Spring 2015 – A Message from the Board President

Jacqueline Dailey, RurAL CAP Board President

Jacqueline Dailey,
RurAL CAP Board President

What will Alaska Look Like in 10,000 Years?

Who will be here? What will they do? And, most important, what will be preserved from the past 10,000 years? These are not easy questions. Even thinking about the next decade, let alone thousands of years, gets interrupted by every crisis that requires our attention. There is business to transact. Cell phones buzz. Unanswered emails compound. And, so, we think about the now, not the next.

In early March, First Alaskans Institute gathered a group of 50 people for a week in Bethel to think about that future. There was diversity by region, generation, interest, expertise and voice, by corporate, tribal, and non-profit organizations, artists, Elders, young people, children, storytellers, performers; in all, a real mix to holistically bring collective knowledge to talk about how to perpetuate as stewards Native people’s lands, people, and cultures for another 10,000 years.

In communications about the event, First Alaskan Institute’s President/CEO, Liz Medicine Crow, Tlingit and Haida from Kake, explained that too often we find ourselves in a constant cycle of triage—never having enough time to think really long term because we are so busy putting out fires, taking care of urgent and unmet needs of people, dealing with bad law and policy with no time and energy left when balancing all that. This was an opportunity for Alaska Natives to really think deeply about where we are going with a diverse group of people who have an interest in stepping up to help our communities and peoples.

Different guest speakers, or catalyzers, opened each morning and afternoon session; their job was to speak clearly, boldly, challengingly about our current paradigms around a specific area to help set the tone for a dialogue to get folks thinking about the issues before Alaskans.

Troy Eid was the first catalyzer. He served as the volunteer Chair of the Indian Law and Order Commission created by the Tribal Law and Order Act of 2010 to recommend changes to the President and Congress on strengthening public safety in American Indian and Alaska Native communities that resulted in the Roadmap for Making Native America Safer report. The report includes recommendations for safe communities by reducing the unacceptable high rates of violent crime in Native communities. In his pre-session, there was open dialogue and conversation about where the Native community is, what drives dynamics, why people are the way they are. Participants had an opportunity to develop trust and hear different perspectives on tribal/state relations, tribes and corporations, generational demographics and the tension between the generations particularly in this real time of flux.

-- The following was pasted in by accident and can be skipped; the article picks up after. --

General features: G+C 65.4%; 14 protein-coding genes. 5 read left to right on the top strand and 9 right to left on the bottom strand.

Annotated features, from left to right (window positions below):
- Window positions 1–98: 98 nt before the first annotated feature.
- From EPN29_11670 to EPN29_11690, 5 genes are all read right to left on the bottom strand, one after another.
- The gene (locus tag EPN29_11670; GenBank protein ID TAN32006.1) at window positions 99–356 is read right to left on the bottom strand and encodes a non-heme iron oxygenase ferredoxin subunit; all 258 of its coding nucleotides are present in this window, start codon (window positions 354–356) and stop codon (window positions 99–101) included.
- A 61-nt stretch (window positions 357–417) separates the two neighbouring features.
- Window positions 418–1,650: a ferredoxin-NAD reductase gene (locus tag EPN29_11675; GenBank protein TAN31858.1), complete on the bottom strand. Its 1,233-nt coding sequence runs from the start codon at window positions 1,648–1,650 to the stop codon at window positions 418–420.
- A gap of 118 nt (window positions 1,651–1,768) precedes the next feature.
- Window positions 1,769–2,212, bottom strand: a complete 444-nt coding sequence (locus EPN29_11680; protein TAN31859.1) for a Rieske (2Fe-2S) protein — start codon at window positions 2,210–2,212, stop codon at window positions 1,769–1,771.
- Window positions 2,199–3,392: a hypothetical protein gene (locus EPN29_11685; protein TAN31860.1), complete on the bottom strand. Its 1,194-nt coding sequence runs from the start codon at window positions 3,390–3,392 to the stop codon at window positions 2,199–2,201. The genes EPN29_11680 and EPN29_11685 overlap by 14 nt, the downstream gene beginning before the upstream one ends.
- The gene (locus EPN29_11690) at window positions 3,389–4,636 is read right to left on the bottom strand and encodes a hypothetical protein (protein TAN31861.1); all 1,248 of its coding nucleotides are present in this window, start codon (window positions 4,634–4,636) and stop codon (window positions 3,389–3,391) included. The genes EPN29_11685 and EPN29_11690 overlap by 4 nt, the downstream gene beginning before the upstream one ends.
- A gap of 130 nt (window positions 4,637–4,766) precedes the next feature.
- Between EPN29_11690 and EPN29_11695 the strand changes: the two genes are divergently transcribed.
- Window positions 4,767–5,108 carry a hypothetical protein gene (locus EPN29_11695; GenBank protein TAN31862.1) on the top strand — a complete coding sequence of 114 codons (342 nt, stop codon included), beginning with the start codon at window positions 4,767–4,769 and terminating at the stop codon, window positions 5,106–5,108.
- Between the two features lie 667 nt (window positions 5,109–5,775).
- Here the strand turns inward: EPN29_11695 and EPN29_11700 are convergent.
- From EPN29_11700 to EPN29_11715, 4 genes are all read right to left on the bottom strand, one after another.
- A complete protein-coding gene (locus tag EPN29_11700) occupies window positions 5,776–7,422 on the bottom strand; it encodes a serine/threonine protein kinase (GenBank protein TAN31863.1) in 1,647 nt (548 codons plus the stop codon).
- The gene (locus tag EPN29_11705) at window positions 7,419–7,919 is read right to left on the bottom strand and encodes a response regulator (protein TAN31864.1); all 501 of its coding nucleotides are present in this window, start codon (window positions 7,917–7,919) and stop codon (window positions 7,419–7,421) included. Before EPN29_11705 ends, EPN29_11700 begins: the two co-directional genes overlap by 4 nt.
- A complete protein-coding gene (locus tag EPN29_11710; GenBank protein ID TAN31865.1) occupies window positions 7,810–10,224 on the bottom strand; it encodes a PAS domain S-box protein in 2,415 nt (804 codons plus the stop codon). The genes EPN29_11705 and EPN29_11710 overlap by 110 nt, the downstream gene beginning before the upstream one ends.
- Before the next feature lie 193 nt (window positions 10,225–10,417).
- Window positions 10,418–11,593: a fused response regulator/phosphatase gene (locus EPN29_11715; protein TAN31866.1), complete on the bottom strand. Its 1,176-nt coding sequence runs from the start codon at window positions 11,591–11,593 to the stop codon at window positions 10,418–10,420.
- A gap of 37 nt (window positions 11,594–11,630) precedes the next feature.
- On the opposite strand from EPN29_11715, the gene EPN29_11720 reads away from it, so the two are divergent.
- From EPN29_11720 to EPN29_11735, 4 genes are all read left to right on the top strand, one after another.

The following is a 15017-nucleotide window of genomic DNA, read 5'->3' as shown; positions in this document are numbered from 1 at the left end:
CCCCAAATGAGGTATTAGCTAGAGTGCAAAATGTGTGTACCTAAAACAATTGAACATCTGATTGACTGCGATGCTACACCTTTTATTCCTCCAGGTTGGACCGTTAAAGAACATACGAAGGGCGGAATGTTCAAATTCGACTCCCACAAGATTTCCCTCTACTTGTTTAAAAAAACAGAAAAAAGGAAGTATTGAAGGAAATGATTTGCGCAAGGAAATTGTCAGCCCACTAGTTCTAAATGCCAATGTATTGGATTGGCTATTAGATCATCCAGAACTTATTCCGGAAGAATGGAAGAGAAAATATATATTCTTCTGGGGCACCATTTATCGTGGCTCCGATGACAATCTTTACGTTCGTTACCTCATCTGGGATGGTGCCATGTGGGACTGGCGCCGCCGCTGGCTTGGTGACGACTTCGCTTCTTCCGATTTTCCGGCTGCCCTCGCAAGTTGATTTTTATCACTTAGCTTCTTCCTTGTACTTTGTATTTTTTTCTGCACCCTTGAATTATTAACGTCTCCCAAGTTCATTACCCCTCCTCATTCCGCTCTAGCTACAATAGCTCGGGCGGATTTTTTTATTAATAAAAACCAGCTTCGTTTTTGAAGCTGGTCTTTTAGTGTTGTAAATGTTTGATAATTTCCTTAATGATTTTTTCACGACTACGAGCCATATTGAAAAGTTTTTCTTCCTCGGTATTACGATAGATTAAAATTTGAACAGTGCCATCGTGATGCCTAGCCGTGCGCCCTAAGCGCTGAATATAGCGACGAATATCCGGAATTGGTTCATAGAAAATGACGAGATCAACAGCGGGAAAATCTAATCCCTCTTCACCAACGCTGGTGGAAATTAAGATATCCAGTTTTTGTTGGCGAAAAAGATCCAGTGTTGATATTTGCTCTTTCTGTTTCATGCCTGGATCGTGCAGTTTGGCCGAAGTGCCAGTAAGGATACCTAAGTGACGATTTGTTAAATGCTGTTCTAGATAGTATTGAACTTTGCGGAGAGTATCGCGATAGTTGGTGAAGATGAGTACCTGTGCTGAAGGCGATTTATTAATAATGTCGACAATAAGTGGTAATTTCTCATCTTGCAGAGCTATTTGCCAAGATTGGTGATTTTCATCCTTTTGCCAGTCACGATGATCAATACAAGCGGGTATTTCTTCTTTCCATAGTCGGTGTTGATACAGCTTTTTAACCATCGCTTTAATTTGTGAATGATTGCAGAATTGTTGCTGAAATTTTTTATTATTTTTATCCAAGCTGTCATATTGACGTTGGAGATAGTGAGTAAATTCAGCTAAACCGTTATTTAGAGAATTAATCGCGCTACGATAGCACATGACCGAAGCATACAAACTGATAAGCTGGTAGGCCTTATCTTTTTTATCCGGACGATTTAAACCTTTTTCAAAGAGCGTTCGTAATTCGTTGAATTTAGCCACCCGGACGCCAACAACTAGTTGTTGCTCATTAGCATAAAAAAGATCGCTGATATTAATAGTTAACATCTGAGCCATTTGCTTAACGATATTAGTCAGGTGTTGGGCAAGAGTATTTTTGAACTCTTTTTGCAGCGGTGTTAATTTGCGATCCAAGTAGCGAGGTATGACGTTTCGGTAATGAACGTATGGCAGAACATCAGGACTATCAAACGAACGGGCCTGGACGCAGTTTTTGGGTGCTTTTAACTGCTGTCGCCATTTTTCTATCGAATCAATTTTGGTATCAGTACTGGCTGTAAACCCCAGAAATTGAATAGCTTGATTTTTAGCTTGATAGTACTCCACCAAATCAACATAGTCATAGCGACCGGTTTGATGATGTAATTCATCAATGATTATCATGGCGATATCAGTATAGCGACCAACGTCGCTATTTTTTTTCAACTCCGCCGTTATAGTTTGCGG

As shared by another catalyzer, Mark Trahant, Atwood Chair at UAA, some of the course correction requires immediate action. In less than fifteen years, for example, Alaska will have a higher percentage of Alaska Natives, Asian Americans, Hispanics and African Americans than white people. “The state is already super-diverse. It may not look or feel that way depending on where you’re from in the state but as a whole the state is really diverse. As we continue to march through time, especially for Alaska Native populations, most of our population is under the age of 25 and that birth rate is only increasing. So if you apply that to all the other populations, the same thing is happening, plus we’re having so many more people move up. What Alaska will look like on its face is going to be a lot different by the year 2040 than it does today.”

The goal of the week was not to develop a detailed strategic plan, but rather to create a framework for conversations that will continue to make sure that Alaska’s Native peoples are culturally distinct. That framework includes aligning the forces and the tools they have: “the force of their spirituality, physicality, lands, knowledge and experience and who they are as Native people, and through governmental forums—as citizens of tribal, state, and the US where 1+1+1 is 3 opportunities to do things right,” as Medicine Crow stated.

This means new sources of political power and coalitions will be formed to deliver change in Alaska. Medicine Crow said people felt a sense of power, a recognition that it already exists, ready to walk out the door and do something.

Medicine Crow asked: “Can the Native community look this far out first by looking at our ancestors and where we’ve been and respecting that past to use as a tool moving forward for healing, for wholeness, wellness and for the ability, power, self-determination to be able to make sure we are culturally distinct peoples? I think intuitively it makes a lot of sense for Native people. It’s really not so much of a mystery for us because we can actually turn around and look directly at our past because we’ve been here for longer than that. We know that as stewards of our time, on behalf of our people that we have at minimum a trajectory of that much time to look forward to.”

First Alaskans Institute will publish a report soon and it will be available online at http://firstalaskans.org/. Mark Trahant, Atwood Chair at the University of Alaska Anchorage, interviewed Liz Medicine Crow after the conference. The interview is available online at: http://trahantreports.com/. First Alaskans Institute helps develop the capacities of Alaska Native people and their communities to meet the social, economic and educational challenges of the future, while fostering positive relationships among all segments of our society. The Institute does this through community engagement, information and research, collaboration, and leadership development.

Sunset in Huslia. Photo by Angela Gonzalez

Sunset in Huslia. Photo by Angela Gonzalez

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